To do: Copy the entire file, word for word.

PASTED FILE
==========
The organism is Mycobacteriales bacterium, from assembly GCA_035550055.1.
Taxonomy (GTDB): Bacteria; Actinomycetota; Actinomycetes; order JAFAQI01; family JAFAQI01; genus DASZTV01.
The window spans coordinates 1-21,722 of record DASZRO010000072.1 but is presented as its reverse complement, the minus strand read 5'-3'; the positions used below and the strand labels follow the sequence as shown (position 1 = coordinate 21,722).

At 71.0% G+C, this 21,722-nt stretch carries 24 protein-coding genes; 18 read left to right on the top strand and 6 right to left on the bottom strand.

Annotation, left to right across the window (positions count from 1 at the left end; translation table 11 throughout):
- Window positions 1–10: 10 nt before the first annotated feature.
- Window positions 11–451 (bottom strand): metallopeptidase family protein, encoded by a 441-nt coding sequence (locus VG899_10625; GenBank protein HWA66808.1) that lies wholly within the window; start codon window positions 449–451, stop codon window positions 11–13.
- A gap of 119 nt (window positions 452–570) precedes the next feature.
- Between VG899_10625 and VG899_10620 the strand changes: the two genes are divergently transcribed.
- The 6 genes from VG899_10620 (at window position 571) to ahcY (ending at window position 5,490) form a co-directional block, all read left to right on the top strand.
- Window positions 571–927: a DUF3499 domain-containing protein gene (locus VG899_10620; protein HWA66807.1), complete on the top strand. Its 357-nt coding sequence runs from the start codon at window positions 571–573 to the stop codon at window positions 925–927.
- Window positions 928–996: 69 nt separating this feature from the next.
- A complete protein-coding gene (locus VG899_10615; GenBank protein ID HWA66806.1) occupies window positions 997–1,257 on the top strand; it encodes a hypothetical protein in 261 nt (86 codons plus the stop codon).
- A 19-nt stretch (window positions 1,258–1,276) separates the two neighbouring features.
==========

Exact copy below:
The organism is Mycobacteriales bacterium, from assembly GCA_035550055.1.
Taxonomy (GTDB): Bacteria; Actinomycetota; Actinomycetes; order JAFAQI01; family JAFAQI01; genus DASZTV01.
The window spans coordinates 1-21,722 of record DASZRO010000072.1 but is presented as its reverse complement, the minus strand read 5'-3'; the positions used below and the strand labels follow the sequence as shown (position 1 = coordinate 21,722).

At 71.0% G+C, this 21,722-nt stretch carries 24 protein-coding genes; 18 read left to right on the top strand and 6 right to left on the bottom strand.

Annotation, left to right across the window (positions count from 1 at the left end; translation table 11 throughout):
- Window positions 1–10: 10 nt before the first annotated feature.
- Window positions 11–451 (bottom strand): metallopeptidase family protein, encoded by a 441-nt coding sequence (locus VG899_10625; GenBank protein HWA66808.1) that lies wholly within the window; start codon window positions 449–451, stop codon window positions 11–13.
- A gap of 119 nt (window positions 452–570) precedes the next feature.
- Between VG899_10625 and VG899_10620 the strand changes: the two genes are divergently transcribed.
- The 6 genes from VG899_10620 (at window position 571) to ahcY (ending at window position 5,490) form a co-directional block, all read left to right on the top strand.
- Window positions 571–927: a DUF3499 domain-containing protein gene (locus VG899_10620; protein HWA66807.1), complete on the top strand. Its 357-nt coding sequence runs from the start codon at window positions 571–573 to the stop codon at window positions 925–927.
- Window positions 928–996: 69 nt separating this feature from the next.
- A complete protein-coding gene (locus VG899_10615; GenBank protein ID HWA66806.1) occupies window positions 997–1,257 on the top strand; it encodes a hypothetical protein in 261 nt (86 codons plus the stop codon).
- A 19-nt stretch (window positions 1,258–1,276) separates the two neighbouring features.